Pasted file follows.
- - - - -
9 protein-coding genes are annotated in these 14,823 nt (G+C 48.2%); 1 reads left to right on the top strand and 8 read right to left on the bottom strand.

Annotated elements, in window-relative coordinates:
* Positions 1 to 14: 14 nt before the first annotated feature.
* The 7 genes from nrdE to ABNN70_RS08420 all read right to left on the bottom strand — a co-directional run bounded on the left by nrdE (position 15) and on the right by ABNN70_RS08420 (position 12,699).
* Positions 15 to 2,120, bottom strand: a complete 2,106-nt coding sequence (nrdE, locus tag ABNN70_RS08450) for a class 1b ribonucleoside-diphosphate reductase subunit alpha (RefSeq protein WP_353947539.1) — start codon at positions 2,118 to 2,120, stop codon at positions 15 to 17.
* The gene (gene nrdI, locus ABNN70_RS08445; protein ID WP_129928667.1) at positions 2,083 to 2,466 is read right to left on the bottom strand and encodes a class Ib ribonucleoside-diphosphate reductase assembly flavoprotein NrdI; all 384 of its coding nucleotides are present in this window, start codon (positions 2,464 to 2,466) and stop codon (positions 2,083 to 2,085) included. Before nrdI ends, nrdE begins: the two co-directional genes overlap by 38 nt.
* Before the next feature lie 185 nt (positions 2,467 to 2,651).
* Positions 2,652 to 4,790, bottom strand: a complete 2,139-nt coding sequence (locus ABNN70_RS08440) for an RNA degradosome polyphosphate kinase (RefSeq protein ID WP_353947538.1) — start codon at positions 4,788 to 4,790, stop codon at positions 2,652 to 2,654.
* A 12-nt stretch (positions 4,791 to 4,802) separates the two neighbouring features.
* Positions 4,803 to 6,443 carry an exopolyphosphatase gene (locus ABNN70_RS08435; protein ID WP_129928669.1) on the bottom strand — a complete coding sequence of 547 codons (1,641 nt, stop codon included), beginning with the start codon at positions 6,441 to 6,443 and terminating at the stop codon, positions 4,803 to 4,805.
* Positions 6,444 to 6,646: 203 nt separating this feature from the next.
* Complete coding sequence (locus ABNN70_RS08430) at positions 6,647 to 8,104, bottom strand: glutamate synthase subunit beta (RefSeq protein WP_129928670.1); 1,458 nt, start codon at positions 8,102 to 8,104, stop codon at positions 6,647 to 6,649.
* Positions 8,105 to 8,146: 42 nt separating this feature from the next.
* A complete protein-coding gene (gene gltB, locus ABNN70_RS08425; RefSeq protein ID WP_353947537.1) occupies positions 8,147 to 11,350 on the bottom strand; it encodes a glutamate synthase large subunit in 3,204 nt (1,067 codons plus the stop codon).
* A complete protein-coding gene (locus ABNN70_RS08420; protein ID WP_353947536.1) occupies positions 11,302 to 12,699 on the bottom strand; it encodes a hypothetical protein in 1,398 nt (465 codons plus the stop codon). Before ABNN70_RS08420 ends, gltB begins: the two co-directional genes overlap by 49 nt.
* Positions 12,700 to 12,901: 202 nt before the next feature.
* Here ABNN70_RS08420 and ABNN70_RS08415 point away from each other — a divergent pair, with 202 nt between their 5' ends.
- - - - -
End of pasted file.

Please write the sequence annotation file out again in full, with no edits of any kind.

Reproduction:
9 protein-coding genes are annotated in these 14,823 nt (G+C 48.2%); 1 reads left to right on the top strand and 8 read right to left on the bottom strand.

Annotated elements, in window-relative coordinates:
* Positions 1 to 14: 14 nt before the first annotated feature.
* The 7 genes from nrdE to ABNN70_RS08420 all read right to left on the bottom strand — a co-directional run bounded on the left by nrdE (position 15) and on the right by ABNN70_RS08420 (position 12,699).
* Positions 15 to 2,120, bottom strand: a complete 2,106-nt coding sequence (nrdE, locus tag ABNN70_RS08450) for a class 1b ribonucleoside-diphosphate reductase subunit alpha (RefSeq protein WP_353947539.1) — start codon at positions 2,118 to 2,120, stop codon at positions 15 to 17.
* The gene (gene nrdI, locus ABNN70_RS08445; protein ID WP_129928667.1) at positions 2,083 to 2,466 is read right to left on the bottom strand and encodes a class Ib ribonucleoside-diphosphate reductase assembly flavoprotein NrdI; all 384 of its coding nucleotides are present in this window, start codon (positions 2,464 to 2,466) and stop codon (positions 2,083 to 2,085) included. Before nrdI ends, nrdE begins: the two co-directional genes overlap by 38 nt.
* Before the next feature lie 185 nt (positions 2,467 to 2,651).
* Positions 2,652 to 4,790, bottom strand: a complete 2,139-nt coding sequence (locus ABNN70_RS08440) for an RNA degradosome polyphosphate kinase (RefSeq protein ID WP_353947538.1) — start codon at positions 4,788 to 4,790, stop codon at positions 2,652 to 2,654.
* A 12-nt stretch (positions 4,791 to 4,802) separates the two neighbouring features.
* Positions 4,803 to 6,443 carry an exopolyphosphatase gene (locus ABNN70_RS08435; protein ID WP_129928669.1) on the bottom strand — a complete coding sequence of 547 codons (1,641 nt, stop codon included), beginning with the start codon at positions 6,441 to 6,443 and terminating at the stop codon, positions 4,803 to 4,805.
* Positions 6,444 to 6,646: 203 nt separating this feature from the next.
* Complete coding sequence (locus ABNN70_RS08430) at positions 6,647 to 8,104, bottom strand: glutamate synthase subunit beta (RefSeq protein WP_129928670.1); 1,458 nt, start codon at positions 8,102 to 8,104, stop codon at positions 6,647 to 6,649.
* Positions 8,105 to 8,146: 42 nt separating this feature from the next.
* A complete protein-coding gene (gene gltB, locus ABNN70_RS08425; RefSeq protein ID WP_353947537.1) occupies positions 8,147 to 11,350 on the bottom strand; it encodes a glutamate synthase large subunit in 3,204 nt (1,067 codons plus the stop codon).
* A complete protein-coding gene (locus ABNN70_RS08420; protein ID WP_353947536.1) occupies positions 11,302 to 12,699 on the bottom strand; it encodes a hypothetical protein in 1,398 nt (465 codons plus the stop codon). Before ABNN70_RS08420 ends, gltB begins: the two co-directional genes overlap by 49 nt.
* Positions 12,700 to 12,901: 202 nt before the next feature.
* Here ABNN70_RS08420 and ABNN70_RS08415 point away from each other — a divergent pair, with 202 nt between their 5' ends.